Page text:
My editor suggested I look at historian Barbara Tuchman's "The Guns of August," where she tells the story of World War I through the first month of the war. I didn't realize how much had happened in 1966, not just on the racial front. It actually turned out to be a pivotal year in American politics. And a lot of that was in reaction to what was happening with Black Power and with the riots that summer.
When you think back to where the country was politically in 1964 — Lyndon Johnson had beaten Goldwater in a historic landslide and Democrats had overwhelming majorities in the Senate and the House. Journalists were saying that the Republicans were finished for a generation. And two years later, they come back in the 1966 midterms, pick up dozens of seats in the House and in all these statehouses. Reagan is elected governor of California.
The light bulb goes off in Nixon's head that he actually may have a chance of coming back and runs for president in '68. And so when you think of everything that happened after that in American politics, 1966 is a hinge point. Remarkably, nobody had really written that book about '66 as just a turning point in American politics. So that was how I arrived at 1966.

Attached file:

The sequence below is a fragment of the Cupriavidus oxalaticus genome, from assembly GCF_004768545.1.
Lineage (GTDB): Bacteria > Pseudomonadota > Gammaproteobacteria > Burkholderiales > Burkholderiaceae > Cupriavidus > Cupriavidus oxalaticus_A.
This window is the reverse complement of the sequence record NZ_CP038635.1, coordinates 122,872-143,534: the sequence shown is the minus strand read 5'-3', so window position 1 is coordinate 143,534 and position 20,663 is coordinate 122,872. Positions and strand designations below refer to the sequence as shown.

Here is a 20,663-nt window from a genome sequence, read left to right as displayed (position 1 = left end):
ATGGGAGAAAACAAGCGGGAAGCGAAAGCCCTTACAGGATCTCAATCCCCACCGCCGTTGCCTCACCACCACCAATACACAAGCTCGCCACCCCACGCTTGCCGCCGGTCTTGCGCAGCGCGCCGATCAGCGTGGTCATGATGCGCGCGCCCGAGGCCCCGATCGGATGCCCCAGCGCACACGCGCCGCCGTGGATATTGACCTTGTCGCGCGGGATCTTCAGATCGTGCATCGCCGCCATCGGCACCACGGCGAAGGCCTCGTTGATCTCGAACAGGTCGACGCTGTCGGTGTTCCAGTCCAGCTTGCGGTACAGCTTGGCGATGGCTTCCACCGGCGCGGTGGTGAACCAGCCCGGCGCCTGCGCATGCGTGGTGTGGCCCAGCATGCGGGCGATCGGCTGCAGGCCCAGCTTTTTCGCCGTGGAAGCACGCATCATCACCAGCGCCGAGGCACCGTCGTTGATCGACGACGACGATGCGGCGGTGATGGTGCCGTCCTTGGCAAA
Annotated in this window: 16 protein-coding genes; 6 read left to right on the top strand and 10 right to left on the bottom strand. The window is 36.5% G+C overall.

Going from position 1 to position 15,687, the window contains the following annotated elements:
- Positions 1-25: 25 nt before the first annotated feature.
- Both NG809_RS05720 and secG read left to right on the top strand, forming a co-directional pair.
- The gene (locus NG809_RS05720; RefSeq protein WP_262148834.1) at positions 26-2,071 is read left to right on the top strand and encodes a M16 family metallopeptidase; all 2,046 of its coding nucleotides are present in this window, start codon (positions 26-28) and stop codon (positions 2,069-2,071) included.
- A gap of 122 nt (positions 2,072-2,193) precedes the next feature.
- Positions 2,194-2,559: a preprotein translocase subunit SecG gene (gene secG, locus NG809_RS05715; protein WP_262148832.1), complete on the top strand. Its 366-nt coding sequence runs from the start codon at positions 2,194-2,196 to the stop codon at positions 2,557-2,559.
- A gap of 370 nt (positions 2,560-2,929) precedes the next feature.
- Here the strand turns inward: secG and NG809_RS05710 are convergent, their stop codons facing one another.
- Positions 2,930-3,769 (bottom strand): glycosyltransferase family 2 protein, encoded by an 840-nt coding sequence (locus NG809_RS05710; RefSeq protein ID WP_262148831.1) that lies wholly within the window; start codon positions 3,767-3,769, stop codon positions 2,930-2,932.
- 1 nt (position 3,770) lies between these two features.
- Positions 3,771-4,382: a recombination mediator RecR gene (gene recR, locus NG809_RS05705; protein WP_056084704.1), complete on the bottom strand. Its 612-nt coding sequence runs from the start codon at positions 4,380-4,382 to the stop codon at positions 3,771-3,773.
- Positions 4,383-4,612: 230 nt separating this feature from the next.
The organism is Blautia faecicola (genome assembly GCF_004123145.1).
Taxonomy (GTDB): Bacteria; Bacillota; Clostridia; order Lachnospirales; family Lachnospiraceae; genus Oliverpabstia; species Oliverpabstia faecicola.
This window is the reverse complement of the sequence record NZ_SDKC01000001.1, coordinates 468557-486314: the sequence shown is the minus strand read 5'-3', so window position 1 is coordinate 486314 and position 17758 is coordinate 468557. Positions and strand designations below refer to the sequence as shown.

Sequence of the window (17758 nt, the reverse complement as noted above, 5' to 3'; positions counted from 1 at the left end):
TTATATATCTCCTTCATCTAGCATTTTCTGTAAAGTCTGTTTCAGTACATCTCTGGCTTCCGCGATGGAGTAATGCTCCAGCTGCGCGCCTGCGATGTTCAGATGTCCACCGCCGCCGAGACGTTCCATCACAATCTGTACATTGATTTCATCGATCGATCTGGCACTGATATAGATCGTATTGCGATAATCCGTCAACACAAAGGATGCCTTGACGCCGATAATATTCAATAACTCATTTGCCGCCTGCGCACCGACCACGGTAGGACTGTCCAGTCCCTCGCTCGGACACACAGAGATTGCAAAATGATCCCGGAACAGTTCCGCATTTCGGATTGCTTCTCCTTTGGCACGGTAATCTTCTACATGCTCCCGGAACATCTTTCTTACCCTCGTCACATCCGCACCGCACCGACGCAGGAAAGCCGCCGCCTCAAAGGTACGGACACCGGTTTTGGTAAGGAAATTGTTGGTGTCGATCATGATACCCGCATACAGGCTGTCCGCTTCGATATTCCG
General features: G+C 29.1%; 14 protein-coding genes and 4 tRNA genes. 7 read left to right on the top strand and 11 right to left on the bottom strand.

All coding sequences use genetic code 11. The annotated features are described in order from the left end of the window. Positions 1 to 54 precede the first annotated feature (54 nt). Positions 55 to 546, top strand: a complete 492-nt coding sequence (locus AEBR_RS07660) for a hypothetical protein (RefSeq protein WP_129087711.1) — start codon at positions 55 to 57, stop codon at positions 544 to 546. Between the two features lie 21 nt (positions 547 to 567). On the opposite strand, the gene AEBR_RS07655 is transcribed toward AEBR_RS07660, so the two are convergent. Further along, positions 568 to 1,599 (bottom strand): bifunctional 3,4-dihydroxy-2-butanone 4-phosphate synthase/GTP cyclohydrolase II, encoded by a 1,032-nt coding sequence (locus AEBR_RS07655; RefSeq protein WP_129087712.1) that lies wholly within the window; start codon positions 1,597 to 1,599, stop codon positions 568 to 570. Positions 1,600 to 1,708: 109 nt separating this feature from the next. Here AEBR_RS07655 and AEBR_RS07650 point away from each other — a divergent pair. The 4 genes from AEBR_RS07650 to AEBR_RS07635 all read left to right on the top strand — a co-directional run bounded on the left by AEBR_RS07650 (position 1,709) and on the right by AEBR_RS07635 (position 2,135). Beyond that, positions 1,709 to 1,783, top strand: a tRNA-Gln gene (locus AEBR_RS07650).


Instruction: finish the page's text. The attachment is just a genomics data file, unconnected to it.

If you had to distill it down, why did you call 1966 "the most dramatic shift in the long struggle for racial justice in America since the dawn of the modern civil rights era of the 1950s?"
It was two things. There was the political dimension of Black power. The challenge to the orthodoxy in the civil rights movement, personified by Dr. King — peaceful, nonviolent protest focused on passing legislation to undo Jim Crow and voting rights restrictions. A new generation comes along. They're younger, more northern and very impatient. And they're saying we don't want to be totally constrained by this discipline of nonviolence.
At first, they were talking about the right to defend themselves and a bolder political aim beyond just pushing for legislation to undo discrimination. They wanted jobs, housing and a focus less on opportunities for middle class Blacks. They were saying that this talk of integration is not helping the really poor Blacks in the South and northern working-class Blacks because white people really aren't interested in integrating with them.